CeQur has developed its PaQ simple insulin delivery device in order to help type 2 patients follow their medication regimen and achieve optimal outcomes.

By: John Parkinson, Clinical Content Coordinator, DiabetesCare.net

CeQur_PaQ.jpgThe CDC’s recent statistics that there are millions more people with type 2 diabetes in the U.S. from just the last national accounting done a few years ago suggest the incidence rate of the disease has not yet reached a tipping point.  As the incidence rate of type 2 continues to grow, it is likely more people will also begin a regimen of insulin as their diabetes progresses.

One of the more frequent issues for type 2 patients is that they fit into a category where their introduction to diabetes is not usually met with the immediate need for insulin. Often, people with type 2 can have the disease for years before the insulin conversation with their provider arises.

And when the insulin conversation does come up, there are many barriers encountered in initiating and optimally following a daily insulin injection treatment plan.  One of the more common fears patients have is giving themselves injections. Needle fear is a well-documented obstacle that patients maintain and can be a real barrier to medication adherence.

Beyond needle fear, people may be uncomfortable performing injections in public.  

Boston-based CeQur is a company that has responded to these issues by developing its PaQ insulin delivery device. The PaQ is a simple three-day infusion patch. PaQ comes in seven pre-set basal insulin rates targeted to cover the majority of Type 2 patients, and has a bolus button that delivers two units per click of mealtime insulin. PaQ is worn on the abdomen so that users can discreetly and conveniently receive their basal and bolus insulin requirements without having to give daily injections via a needle.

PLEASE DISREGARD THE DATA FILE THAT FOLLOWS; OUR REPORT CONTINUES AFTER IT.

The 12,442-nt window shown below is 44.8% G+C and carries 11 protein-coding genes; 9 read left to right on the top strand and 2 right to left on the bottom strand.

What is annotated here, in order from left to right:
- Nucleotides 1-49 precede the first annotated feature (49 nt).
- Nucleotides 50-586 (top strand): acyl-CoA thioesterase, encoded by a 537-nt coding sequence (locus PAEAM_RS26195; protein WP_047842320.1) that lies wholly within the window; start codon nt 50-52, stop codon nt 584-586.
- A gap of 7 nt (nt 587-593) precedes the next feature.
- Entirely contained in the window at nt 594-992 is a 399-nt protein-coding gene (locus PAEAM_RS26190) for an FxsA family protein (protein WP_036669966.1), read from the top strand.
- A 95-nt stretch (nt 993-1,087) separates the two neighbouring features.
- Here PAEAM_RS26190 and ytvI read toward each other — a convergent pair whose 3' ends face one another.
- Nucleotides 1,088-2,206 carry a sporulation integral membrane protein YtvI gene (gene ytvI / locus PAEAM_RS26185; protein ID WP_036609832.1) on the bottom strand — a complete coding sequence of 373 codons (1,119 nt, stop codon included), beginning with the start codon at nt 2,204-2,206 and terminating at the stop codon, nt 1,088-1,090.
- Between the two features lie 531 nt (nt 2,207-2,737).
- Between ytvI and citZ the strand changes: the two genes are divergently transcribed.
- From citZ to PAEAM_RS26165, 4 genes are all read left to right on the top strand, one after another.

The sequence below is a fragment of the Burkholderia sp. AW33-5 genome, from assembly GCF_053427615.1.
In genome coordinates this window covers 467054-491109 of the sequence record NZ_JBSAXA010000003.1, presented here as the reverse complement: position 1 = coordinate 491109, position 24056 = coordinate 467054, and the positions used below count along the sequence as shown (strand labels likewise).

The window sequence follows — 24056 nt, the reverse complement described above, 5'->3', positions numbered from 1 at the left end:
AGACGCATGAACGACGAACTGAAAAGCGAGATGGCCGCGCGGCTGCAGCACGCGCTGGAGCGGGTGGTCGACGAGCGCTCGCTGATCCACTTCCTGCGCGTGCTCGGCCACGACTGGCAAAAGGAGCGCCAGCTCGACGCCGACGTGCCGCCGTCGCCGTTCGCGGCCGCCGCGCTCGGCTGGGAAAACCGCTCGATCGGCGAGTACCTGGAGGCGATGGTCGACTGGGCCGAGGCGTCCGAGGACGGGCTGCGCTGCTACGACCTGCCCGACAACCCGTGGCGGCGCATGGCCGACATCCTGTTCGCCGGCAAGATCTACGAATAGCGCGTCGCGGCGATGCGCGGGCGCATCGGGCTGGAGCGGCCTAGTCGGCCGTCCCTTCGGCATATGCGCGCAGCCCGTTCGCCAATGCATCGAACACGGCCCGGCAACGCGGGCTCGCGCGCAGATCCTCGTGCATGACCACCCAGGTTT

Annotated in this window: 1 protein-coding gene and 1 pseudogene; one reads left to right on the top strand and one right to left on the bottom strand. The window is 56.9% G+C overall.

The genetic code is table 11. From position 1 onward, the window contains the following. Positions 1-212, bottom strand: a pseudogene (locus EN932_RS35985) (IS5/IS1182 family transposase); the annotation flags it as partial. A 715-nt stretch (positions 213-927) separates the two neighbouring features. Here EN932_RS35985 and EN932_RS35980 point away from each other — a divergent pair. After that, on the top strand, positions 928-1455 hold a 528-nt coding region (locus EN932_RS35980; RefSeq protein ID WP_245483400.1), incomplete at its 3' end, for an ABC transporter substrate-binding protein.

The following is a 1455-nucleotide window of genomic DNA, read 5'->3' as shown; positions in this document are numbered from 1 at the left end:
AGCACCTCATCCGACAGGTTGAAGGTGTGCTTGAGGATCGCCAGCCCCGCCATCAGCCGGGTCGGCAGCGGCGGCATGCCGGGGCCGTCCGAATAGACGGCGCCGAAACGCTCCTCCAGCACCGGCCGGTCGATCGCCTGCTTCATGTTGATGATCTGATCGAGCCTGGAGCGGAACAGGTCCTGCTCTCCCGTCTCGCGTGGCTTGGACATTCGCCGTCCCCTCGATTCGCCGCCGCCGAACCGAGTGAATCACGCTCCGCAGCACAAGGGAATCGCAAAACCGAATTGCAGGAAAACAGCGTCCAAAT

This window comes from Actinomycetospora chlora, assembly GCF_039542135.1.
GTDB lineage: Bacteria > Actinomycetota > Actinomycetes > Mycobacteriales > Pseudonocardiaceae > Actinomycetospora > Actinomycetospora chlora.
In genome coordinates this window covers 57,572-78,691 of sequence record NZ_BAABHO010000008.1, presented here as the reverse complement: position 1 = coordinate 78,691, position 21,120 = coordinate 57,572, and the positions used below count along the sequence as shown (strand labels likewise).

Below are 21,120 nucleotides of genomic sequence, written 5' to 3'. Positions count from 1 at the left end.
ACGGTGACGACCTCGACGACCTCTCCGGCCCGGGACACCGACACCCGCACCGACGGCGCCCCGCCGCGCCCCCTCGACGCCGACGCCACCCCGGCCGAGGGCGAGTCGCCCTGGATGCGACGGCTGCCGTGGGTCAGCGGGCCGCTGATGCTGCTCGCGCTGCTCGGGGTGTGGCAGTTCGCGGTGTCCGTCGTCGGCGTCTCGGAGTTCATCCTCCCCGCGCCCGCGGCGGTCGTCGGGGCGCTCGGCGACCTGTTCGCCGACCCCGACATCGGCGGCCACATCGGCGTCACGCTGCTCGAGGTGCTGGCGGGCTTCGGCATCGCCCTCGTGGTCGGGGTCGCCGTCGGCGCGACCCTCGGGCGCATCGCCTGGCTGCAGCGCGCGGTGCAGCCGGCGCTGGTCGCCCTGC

Leading CeQur is CEO Doug Lawrence. Prior to joining the company, Lawrence worked for Becton Dickinson and Company, a supplier of insulin injection products, where he was vice president for Injection. Familiar with the diabetes market and with the global health challenge of the type 2 diabetes epidemic, Lawrence saw an unmet need in the injection market segment, especially considering the sheer number of type 2s who would need insulin.

Doug-Lawrence-CeQur-PaQDiabetesCare.net spoke with Lawrence about how the PaQ delivery device works; his goals for the product; and the timeline for when the device will be commercially available in Europe and the United States.

DiabetesCare.net: Can you provide an overview of how CeQur’s PaQ works?

Lawrence: PaQ has two components. There is an all mechanical infusion system called the reservoir, which contains the insulin required for three days and delivers both basal and  bolus doses. The bolus button delivers two units of mealtime insulin with each press. People using the PaQ simply click the needed amount of insulin required to cover their meal.

The second component is a reusable component called the messenger, which monitors the status of fluid delivery. People can easily check the status of PaQ and be informed how many days of therapy remain and when it is time to dispose of the device and place on a new PaQ.  

DiabetesCare.net: What will the PaQ be capable of doing that will be unique in helping insulin-using type 2 patients?

Lawrence: Essentially, the PaQ makes it easy and simple to do the right thing to keep your blood glucose on track. It enables the automatic delivery of insulin for three days. You simply fill it up and attach the device to the body.

The device is discreet; it is worn underneath the clothing. Users of the product can reach down and push the button toPaQ-on-man receive bolus insulin in a public setting and no one needs to know you are administering insulin.